So, I gave a determined nod, and the two of us step away from our corner, and back to the main room in the community centre. Where all hell broke loose.
In the middle of the room stand our two mothers — both wearing their new Eid sarees that are now in disarray. They’re in the middle of a screaming match, either unaware — or uncaring — that everybody in the room, around them, is watching them with wide eyes. This is definitely going to be the gossip topic of the year, doing the rounds on all the ‘Auntie/Uncle’ WhatsApp and Facebook groups.
“Ammu!” Marwa calls rushing up to her mom, while I make my way over to mine. “Stop! Everybody’s watching!”
“You told me that she wasn’t going to be here. You lied!” Khala says, sending such a powerful glare toward Ammu that I’m surprised she doesn’t wither away.
“Yes,” Marwa says, even though I’m shaking my head at her vigorously. “Safa and I planned to bring you both here, so you could see how ridiculous you’re being. Right, Safa?”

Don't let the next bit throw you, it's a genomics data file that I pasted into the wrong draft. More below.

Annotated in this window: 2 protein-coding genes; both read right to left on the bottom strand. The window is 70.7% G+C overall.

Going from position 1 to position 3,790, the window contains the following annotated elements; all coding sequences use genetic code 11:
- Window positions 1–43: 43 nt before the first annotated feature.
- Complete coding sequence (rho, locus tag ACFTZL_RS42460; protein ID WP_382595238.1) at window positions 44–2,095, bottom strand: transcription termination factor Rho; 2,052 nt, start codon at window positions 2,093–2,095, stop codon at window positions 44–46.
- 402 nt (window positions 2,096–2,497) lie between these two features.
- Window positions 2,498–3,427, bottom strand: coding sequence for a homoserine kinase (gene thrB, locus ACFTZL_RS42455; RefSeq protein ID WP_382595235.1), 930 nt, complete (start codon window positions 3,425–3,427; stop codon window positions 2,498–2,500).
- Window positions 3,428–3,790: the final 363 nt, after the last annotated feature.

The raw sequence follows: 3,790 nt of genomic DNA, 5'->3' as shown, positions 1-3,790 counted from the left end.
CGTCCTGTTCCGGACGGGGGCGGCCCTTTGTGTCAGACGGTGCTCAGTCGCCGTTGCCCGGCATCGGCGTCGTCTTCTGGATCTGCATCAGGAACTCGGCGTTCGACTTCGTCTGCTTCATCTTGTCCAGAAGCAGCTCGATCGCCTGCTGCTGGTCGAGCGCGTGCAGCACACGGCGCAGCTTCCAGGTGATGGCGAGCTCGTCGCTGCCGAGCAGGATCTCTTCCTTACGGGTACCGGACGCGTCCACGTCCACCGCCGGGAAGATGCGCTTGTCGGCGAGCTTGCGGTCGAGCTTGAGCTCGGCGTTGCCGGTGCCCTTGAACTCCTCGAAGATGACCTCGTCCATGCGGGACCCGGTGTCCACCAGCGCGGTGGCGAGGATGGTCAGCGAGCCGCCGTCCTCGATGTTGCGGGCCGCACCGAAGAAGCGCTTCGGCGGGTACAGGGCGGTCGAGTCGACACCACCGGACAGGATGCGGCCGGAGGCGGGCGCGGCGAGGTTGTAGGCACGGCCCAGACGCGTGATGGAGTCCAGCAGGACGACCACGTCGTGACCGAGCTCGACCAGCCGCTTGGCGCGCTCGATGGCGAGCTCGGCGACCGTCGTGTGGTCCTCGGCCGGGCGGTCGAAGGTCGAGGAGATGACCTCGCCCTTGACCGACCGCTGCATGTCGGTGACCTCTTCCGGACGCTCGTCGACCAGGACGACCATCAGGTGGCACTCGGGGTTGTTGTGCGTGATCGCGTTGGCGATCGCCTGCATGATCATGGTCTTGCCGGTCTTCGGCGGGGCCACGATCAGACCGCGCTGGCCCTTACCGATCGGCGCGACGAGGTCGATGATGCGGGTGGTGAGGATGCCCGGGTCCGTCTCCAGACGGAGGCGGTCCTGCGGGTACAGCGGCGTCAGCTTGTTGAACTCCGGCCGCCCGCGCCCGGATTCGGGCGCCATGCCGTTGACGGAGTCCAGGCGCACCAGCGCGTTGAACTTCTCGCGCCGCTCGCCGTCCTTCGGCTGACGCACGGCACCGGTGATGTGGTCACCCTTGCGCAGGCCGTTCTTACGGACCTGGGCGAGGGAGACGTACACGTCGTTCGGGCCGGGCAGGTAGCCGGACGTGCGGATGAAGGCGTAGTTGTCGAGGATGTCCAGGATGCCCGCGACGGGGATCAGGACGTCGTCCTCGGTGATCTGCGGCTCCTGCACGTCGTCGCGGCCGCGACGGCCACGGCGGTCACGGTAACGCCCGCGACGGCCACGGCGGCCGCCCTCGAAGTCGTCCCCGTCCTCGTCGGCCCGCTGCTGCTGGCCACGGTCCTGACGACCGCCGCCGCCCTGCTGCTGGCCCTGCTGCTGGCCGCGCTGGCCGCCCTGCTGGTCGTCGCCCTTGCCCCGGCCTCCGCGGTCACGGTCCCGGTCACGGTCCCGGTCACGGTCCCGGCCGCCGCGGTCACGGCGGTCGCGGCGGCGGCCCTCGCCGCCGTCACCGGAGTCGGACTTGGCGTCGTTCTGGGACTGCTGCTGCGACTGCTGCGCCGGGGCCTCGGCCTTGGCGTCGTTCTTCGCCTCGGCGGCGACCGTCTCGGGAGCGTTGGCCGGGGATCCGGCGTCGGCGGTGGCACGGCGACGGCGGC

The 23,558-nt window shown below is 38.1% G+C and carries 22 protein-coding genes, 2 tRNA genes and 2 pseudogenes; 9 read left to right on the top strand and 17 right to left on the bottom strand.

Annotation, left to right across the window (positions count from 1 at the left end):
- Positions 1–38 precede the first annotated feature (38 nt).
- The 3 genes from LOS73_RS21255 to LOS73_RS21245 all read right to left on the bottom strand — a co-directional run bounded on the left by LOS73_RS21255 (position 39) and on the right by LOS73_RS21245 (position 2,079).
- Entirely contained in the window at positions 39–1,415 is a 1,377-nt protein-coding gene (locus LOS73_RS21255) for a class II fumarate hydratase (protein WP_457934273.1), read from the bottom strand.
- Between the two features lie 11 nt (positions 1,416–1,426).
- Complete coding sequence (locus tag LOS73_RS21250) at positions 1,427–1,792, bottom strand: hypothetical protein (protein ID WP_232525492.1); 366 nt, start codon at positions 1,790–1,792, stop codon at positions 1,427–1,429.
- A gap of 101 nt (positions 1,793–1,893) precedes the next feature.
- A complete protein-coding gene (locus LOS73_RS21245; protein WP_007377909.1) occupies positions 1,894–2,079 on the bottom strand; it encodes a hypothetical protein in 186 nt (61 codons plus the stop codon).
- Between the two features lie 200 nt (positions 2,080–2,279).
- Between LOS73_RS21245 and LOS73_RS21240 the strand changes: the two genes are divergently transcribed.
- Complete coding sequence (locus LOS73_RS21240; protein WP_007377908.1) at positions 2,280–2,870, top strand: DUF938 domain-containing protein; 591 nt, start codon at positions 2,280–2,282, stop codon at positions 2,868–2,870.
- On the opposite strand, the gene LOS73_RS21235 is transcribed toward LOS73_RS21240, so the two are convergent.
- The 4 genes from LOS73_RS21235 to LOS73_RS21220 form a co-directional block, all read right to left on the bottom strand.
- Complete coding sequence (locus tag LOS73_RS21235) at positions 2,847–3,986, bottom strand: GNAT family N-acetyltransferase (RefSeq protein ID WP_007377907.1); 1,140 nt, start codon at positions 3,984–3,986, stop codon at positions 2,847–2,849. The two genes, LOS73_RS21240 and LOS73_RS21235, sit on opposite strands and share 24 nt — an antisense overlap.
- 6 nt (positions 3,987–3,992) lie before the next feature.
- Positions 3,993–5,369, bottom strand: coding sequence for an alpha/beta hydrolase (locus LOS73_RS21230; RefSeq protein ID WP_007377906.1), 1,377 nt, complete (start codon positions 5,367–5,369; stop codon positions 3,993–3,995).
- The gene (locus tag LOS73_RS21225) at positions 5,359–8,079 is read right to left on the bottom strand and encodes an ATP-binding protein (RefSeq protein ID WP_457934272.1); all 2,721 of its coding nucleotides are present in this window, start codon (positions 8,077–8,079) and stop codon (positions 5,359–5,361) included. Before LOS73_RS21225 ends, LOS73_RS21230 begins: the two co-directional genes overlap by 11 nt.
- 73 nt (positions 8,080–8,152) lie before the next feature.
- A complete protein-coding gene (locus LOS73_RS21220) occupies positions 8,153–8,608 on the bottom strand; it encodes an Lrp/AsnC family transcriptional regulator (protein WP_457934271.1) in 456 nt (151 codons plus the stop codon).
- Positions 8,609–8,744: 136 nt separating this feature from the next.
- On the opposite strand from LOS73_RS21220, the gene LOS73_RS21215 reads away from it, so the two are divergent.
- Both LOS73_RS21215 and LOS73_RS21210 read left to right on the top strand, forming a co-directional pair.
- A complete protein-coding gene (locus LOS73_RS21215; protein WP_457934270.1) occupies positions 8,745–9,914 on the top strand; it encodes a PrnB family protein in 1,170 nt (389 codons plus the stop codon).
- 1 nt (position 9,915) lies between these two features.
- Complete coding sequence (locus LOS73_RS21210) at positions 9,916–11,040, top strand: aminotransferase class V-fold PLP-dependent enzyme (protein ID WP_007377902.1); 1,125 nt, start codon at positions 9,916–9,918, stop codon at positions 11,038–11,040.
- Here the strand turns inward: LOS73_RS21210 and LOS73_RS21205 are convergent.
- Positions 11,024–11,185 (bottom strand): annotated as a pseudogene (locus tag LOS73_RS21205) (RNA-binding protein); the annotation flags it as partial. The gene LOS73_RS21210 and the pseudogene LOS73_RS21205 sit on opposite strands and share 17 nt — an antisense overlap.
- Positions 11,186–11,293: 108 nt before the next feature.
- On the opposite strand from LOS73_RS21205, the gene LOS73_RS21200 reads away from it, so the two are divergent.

Everybody’s staring at me now. Except for Ammu, who has taken all the power of Khala’s glare and turned it towards me.
I shift uncomfortably from foot to foot for a second before slowly nodding my head. “Yes…Marwa and I planned it. You both brought your payesh, you can see how it doesn’t matter. People are going to love both of them. They’re…”
“You brought payesh?” Ammu’s voice is a whisper, but somehow it seems to envelop the whole room.
“Of course, I brought my payesh,” Khala says, propping her chin up defiantly.
Ammu turns to the table where all the snacks and desserts brought in by various people are laid out. There’s a bowl of chotpoti, plates of shingara and shomucha, boxes of roshogolla and kalojam. But right on the edge is a dish filled with payesh that is definitely not ours.
“Ammu, no…” but I’m too late. Before I know it, Ammu is striding towards the payesh faster than she’s ever walked before. She grabs hold of the dish, and it’s almost like the entire room is collectively holding its breath.
She glances over at Khala, but there’s no wicked grin on her lips, no evil glint in her eyes. She almost looks…sad.